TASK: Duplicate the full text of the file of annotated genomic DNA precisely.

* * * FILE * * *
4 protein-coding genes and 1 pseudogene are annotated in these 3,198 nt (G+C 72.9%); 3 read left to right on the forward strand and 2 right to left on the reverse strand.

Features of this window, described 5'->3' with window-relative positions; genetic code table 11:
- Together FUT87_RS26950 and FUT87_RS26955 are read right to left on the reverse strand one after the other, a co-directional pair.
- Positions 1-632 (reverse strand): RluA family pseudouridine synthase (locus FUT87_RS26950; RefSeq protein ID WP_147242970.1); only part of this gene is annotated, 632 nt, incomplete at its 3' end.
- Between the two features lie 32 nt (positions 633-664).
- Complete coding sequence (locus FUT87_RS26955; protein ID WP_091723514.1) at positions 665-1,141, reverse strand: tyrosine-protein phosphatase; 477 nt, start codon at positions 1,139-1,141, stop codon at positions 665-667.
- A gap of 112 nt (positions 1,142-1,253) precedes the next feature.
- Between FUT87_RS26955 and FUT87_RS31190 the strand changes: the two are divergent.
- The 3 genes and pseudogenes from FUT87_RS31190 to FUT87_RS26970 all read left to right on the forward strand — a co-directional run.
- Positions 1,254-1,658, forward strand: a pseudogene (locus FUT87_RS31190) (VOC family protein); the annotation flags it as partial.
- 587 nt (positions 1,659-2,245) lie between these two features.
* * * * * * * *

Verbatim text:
4 protein-coding genes and 1 pseudogene are annotated in these 3,198 nt (G+C 72.9%); 3 read left to right on the forward strand and 2 right to left on the reverse strand.

Features of this window, described 5'->3' with window-relative positions; genetic code table 11:
- Together FUT87_RS26950 and FUT87_RS26955 are read right to left on the reverse strand one after the other, a co-directional pair.
- Positions 1-632 (reverse strand): RluA family pseudouridine synthase (locus FUT87_RS26950; RefSeq protein ID WP_147242970.1); only part of this gene is annotated, 632 nt, incomplete at its 3' end.
- Between the two features lie 32 nt (positions 633-664).
- Complete coding sequence (locus FUT87_RS26955; protein ID WP_091723514.1) at positions 665-1,141, reverse strand: tyrosine-protein phosphatase; 477 nt, start codon at positions 1,139-1,141, stop codon at positions 665-667.
- A gap of 112 nt (positions 1,142-1,253) precedes the next feature.
- Between FUT87_RS26955 and FUT87_RS31190 the strand changes: the two are divergent.
- The 3 genes and pseudogenes from FUT87_RS31190 to FUT87_RS26970 all read left to right on the forward strand — a co-directional run.
- Positions 1,254-1,658, forward strand: a pseudogene (locus FUT87_RS31190) (VOC family protein); the annotation flags it as partial.
- 587 nt (positions 1,659-2,245) lie between these two features.